Looking at competing tokens and comparing the features can give you a good idea about the value of a token. The new token may have limited prospects if the ecosystem is already filled with similar tokens with the same features.
Virtually all blockchain projects provide a coherent roadmap detailing the project’s future trajectory. It will include a timeline for milestones, test nets, and new features down the line. The road map will give you a decent idea about the future of the crypto project and should not be ignored during a fundamental analysis.
Tokenomics and Utility
Tokenomics refers to the demand and supply economics behind a cryptocurrency token. The equation is straightforward – when the demand is high relative to supply, the token price rises.
The inherent value of a token is a more complex topic. It is driven by utility – the real-world problems a token can solve for its users. Tokens with more use cases will have a higher user-based, which can also drive its demand up.
The overall financial health of a blockchain project is a critical focus for any serious investor research. Three core metrics are significant for this approach – the total market capitalization of the token, liquidity levels, and circulating supply.
When you multiply the circulating supply of a token by its current price, you get its market cap. This shows you the total amount you would have to pay to buy up all the existing supply of the tokens in the market.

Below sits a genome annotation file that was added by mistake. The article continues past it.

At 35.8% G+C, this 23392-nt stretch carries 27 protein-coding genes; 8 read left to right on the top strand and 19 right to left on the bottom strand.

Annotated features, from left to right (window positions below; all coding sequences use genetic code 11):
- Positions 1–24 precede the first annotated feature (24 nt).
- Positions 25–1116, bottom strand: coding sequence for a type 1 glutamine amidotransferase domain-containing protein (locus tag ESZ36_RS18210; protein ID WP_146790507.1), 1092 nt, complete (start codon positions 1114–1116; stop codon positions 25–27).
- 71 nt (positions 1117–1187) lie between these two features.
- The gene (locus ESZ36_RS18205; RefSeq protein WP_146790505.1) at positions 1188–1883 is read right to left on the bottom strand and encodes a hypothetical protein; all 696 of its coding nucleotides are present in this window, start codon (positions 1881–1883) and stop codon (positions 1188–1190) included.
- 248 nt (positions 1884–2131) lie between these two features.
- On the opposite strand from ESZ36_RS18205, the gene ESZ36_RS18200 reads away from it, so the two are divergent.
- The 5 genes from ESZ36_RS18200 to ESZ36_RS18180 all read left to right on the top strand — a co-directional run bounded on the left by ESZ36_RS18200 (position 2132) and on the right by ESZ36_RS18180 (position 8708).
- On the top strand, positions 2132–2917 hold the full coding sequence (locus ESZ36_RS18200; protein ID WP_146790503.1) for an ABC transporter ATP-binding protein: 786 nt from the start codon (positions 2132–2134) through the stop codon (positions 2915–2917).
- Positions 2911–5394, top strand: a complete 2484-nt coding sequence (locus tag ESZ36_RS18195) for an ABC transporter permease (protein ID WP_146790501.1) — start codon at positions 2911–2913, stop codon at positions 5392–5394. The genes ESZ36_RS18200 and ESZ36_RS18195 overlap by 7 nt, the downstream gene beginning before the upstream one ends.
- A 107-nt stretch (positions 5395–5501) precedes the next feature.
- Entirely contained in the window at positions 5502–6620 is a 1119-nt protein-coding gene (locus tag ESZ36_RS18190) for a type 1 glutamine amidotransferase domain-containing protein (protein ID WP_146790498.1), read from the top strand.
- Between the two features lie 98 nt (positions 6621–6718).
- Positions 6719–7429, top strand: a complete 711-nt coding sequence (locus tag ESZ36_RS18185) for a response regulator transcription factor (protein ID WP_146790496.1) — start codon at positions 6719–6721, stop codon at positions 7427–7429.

In cryptocurrencies, the market cap is often an approximate value since the supply always keeps fluctuating – the team burns tokens, and users often lose their keys, rendering the tokens inactive.
On its own, a market cap can be quite misleading. Anyone can release a million crypto tokens – if someone buys one token at $5, its stated market cap would be $5 million. Still, you can use the market cap to figure out a blockchain’s potential for future growth.
Conservative investors look at large-cap tokens due to their popularity, perceived stability, and maturity. Others often look out for interesting small-cap tokens that may have the potential for explosive growth.
Liquidity and Volume
A liquid asset can be easily sold or traded on the market. A liquid market is filled with asks and bids for a token. In this highly competitive market, the bid-ask spread has a tight distribution.